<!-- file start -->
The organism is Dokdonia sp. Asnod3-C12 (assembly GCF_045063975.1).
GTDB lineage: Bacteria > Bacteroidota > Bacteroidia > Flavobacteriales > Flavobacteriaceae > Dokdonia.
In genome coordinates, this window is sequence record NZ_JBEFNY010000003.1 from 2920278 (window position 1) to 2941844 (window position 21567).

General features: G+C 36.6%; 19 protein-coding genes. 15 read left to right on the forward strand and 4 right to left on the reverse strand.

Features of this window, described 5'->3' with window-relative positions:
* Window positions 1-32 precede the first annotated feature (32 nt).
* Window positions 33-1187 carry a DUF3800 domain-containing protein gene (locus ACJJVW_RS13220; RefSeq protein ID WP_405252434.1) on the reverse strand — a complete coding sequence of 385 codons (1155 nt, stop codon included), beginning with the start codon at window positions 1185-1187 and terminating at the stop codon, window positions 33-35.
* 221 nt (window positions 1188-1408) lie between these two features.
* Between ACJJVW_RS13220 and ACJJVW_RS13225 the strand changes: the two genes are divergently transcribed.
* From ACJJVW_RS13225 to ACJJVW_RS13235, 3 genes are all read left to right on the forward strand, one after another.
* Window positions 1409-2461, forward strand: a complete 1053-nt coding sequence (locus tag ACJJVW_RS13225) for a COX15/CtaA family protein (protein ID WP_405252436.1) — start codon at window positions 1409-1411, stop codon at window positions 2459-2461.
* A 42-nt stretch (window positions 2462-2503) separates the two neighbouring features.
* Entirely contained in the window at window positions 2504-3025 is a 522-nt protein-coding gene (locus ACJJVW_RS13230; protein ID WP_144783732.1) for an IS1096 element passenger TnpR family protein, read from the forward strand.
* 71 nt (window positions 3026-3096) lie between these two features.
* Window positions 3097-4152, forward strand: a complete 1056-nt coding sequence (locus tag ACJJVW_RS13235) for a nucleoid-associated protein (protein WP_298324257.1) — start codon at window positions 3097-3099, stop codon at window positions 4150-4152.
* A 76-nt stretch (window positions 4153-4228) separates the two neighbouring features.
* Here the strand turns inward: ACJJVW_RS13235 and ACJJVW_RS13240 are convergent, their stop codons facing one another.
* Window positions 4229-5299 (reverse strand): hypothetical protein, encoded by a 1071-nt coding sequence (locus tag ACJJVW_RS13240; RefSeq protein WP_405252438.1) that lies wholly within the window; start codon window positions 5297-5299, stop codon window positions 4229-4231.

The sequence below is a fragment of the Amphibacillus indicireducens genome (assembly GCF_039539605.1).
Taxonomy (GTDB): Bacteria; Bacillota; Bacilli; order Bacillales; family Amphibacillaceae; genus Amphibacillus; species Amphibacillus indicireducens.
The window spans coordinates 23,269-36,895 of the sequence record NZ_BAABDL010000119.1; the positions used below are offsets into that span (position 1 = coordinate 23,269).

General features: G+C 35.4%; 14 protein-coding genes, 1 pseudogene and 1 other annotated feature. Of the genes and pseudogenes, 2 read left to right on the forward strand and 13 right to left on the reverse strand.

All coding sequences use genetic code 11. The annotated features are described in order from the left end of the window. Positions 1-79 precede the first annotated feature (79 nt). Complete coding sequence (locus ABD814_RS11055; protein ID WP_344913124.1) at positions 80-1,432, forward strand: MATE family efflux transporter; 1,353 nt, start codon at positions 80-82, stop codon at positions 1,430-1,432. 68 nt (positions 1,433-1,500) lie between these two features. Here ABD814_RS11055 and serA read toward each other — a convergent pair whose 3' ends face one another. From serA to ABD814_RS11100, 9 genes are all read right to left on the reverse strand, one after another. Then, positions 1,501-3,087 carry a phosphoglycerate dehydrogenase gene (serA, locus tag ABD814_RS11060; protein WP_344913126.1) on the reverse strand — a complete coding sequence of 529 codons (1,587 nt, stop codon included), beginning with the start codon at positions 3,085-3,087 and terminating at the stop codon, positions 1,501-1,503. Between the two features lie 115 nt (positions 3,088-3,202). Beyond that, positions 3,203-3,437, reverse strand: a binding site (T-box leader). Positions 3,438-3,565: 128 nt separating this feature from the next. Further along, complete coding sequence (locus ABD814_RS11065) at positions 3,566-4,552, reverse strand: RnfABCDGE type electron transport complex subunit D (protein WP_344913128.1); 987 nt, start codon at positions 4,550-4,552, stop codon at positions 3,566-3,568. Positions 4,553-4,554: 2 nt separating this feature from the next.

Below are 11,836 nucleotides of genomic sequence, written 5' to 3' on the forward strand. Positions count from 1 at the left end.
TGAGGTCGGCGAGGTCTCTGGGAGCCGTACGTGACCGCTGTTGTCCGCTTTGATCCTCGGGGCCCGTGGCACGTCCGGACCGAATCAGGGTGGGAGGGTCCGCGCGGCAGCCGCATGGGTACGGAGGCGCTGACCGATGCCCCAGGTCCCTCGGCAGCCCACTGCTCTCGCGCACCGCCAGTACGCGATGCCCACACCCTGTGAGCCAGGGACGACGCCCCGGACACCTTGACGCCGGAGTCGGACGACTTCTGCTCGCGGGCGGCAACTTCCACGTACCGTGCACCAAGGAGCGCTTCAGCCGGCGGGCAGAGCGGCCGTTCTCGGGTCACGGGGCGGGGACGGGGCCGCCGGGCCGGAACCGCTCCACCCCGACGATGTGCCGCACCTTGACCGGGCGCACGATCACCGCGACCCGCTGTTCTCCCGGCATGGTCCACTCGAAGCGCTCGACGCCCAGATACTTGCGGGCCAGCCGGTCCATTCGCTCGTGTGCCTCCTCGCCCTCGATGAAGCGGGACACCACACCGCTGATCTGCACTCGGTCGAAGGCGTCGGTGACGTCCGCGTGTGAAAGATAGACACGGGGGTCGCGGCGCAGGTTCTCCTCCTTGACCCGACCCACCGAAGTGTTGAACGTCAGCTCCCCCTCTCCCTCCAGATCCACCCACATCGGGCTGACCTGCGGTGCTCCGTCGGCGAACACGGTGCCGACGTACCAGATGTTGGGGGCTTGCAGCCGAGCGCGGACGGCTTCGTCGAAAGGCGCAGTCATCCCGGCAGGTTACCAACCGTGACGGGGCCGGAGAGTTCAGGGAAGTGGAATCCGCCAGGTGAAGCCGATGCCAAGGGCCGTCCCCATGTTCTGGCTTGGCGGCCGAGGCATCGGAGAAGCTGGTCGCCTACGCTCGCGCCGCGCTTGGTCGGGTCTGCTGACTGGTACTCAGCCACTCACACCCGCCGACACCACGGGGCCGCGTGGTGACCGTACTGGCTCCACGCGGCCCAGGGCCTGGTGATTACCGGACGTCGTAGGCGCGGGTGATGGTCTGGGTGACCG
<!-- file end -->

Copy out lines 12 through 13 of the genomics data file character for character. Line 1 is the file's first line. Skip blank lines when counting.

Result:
* A 42-nt stretch (window positions 2462-2503) separates the two neighbouring features.
* Entirely contained in the window at window positions 2504-3025 is a 522-nt protein-coding gene (locus ACJJVW_RS13230; protein ID WP_144783732.1) for an IS1096 element passenger TnpR family protein, read from the forward strand.